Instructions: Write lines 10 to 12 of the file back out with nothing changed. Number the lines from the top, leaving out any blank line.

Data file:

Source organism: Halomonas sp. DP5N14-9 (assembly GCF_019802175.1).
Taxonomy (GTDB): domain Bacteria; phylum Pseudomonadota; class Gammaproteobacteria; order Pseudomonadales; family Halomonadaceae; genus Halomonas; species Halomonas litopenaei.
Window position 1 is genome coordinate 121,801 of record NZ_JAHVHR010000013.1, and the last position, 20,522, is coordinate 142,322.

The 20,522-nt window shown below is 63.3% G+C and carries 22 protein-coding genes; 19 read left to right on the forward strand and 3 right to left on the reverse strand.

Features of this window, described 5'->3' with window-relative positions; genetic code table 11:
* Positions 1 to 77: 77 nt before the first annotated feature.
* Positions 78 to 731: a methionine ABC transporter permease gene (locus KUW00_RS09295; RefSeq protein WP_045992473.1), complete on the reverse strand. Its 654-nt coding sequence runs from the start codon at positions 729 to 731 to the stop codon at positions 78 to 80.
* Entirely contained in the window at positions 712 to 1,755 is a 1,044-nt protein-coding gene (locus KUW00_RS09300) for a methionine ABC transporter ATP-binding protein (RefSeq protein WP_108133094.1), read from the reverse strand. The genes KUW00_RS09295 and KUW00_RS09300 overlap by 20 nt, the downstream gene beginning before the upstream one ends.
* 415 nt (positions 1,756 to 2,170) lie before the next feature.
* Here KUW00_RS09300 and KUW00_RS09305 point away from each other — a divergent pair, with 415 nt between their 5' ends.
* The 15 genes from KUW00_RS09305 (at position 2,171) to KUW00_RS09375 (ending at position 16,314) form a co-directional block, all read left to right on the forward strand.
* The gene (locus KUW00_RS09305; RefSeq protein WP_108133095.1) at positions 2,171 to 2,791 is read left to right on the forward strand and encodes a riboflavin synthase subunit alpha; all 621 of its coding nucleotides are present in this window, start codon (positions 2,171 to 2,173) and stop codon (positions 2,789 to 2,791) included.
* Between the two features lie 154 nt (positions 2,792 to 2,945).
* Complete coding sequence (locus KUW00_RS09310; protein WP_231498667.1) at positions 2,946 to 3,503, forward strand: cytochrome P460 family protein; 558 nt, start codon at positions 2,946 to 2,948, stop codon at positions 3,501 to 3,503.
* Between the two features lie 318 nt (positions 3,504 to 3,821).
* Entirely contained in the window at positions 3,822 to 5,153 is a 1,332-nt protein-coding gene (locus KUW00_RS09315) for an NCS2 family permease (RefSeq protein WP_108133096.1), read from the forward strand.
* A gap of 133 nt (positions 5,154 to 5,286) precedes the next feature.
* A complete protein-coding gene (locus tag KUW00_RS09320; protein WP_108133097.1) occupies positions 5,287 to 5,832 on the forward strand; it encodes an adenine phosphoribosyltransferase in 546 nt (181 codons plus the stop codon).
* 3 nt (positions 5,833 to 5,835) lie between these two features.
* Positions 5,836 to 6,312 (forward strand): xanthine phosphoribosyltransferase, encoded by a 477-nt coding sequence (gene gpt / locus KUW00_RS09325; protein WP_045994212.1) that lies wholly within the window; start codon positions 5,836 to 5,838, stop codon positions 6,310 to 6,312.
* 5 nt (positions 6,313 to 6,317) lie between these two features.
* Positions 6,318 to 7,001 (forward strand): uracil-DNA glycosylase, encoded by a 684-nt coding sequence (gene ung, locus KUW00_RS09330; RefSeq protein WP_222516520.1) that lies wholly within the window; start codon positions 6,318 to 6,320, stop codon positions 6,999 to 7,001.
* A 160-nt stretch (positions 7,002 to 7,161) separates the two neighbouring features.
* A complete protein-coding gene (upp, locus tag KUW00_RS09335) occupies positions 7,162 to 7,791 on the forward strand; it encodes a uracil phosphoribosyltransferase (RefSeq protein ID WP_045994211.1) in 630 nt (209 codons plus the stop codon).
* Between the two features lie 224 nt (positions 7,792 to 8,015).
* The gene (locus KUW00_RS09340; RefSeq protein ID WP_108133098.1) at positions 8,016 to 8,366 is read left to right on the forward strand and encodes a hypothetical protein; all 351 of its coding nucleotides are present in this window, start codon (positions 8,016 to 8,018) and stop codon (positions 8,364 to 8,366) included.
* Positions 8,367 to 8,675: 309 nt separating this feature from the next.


* Here KUW00_RS09300 and KUW00_RS09305 point away from each other — a divergent pair, with 415 nt between their 5' ends.
* The 15 genes from KUW00_RS09305 (at position 2,171) to KUW00_RS09375 (ending at position 16,314) form a co-directional block, all read left to right on the forward strand.
* The gene (locus KUW00_RS09305; RefSeq protein WP_108133095.1) at positions 2,171 to 2,791 is read left to right on the forward strand and encodes a riboflavin synthase subunit alpha; all 621 of its coding nucleotides are present in this window, start codon (positions 2,171 to 2,173) and stop codon (positions 2,789 to 2,791) included.